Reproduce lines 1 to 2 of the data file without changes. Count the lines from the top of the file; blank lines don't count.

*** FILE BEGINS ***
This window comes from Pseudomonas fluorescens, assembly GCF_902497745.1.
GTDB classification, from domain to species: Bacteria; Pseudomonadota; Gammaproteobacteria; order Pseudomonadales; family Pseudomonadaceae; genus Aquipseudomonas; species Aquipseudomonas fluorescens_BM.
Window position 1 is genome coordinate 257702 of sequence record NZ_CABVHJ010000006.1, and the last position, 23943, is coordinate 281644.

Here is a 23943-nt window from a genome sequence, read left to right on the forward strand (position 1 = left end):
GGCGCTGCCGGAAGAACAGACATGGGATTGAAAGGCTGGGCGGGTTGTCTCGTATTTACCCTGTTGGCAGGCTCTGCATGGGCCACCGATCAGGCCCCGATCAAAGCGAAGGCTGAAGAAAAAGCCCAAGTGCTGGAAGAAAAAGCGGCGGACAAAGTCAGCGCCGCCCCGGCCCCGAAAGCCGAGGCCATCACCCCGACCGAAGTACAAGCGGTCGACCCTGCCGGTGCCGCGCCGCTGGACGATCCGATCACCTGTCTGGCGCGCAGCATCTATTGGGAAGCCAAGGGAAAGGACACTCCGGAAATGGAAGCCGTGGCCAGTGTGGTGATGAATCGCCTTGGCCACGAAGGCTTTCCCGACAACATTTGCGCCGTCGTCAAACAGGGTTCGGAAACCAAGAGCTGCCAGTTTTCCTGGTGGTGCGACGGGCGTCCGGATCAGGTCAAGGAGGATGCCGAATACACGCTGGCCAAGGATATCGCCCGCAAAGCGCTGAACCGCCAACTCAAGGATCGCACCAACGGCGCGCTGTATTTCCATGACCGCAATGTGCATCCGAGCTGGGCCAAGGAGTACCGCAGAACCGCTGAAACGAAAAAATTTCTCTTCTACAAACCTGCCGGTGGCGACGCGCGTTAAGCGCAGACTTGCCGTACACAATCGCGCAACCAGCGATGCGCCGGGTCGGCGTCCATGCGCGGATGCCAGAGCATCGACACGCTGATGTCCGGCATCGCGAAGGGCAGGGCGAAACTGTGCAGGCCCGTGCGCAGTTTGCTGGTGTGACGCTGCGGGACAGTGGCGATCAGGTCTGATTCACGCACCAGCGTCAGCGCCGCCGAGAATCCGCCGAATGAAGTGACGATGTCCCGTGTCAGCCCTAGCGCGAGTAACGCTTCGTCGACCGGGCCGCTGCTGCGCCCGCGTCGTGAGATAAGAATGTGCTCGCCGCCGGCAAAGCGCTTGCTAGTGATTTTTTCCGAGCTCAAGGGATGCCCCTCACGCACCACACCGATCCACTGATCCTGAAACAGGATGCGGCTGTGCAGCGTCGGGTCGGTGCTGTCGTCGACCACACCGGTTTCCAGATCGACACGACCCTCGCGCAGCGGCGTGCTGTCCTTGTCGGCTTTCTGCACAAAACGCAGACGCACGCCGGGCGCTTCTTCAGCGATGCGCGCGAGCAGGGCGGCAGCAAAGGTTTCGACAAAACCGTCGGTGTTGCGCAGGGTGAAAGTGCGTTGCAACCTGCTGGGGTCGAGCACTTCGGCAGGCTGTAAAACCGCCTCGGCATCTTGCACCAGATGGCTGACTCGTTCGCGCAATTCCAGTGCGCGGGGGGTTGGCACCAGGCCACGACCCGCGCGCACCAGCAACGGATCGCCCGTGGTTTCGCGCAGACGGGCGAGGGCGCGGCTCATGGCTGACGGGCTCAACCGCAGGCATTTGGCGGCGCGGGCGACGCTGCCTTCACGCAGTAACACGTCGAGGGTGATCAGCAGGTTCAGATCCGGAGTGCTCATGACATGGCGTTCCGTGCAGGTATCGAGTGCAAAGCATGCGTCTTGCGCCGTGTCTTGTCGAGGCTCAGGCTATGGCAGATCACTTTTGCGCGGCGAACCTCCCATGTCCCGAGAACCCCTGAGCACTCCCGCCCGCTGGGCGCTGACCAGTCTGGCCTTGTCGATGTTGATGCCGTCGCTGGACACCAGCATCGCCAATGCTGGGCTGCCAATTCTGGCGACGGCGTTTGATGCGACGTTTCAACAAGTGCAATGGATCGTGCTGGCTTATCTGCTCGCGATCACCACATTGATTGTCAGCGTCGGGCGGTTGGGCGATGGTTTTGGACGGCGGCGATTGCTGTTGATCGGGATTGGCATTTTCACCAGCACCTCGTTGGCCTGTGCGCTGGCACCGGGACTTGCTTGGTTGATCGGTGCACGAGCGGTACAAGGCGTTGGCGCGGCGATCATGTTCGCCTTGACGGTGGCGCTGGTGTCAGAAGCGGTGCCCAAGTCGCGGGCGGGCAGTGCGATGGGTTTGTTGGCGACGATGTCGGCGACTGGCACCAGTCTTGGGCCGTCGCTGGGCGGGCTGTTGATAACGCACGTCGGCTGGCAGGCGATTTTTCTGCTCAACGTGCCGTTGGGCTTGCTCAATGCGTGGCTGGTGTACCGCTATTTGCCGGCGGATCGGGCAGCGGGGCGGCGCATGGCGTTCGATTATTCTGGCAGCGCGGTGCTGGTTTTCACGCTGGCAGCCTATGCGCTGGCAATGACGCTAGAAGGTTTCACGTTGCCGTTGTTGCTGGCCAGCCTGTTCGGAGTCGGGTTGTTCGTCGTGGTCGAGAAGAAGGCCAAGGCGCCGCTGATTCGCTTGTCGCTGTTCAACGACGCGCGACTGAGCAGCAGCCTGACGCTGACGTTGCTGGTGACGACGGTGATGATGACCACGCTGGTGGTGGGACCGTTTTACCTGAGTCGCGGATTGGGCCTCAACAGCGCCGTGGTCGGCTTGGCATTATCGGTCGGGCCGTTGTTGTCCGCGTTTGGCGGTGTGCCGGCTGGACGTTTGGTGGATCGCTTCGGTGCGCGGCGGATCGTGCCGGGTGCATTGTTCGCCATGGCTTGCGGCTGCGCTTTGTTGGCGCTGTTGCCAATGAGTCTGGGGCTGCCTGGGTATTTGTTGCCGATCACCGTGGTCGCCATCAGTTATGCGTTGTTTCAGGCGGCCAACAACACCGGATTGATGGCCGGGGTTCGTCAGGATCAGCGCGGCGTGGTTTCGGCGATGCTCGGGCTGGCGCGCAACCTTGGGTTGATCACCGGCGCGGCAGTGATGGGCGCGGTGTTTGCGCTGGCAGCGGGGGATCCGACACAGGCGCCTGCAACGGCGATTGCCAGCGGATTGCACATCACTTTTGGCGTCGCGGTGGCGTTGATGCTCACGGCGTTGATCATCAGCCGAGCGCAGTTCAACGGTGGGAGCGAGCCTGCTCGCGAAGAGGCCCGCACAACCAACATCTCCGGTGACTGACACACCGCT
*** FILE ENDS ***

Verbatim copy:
This window comes from Pseudomonas fluorescens, assembly GCF_902497745.1.
GTDB classification, from domain to species: Bacteria; Pseudomonadota; Gammaproteobacteria; order Pseudomonadales; family Pseudomonadaceae; genus Aquipseudomonas; species Aquipseudomonas fluorescens_BM.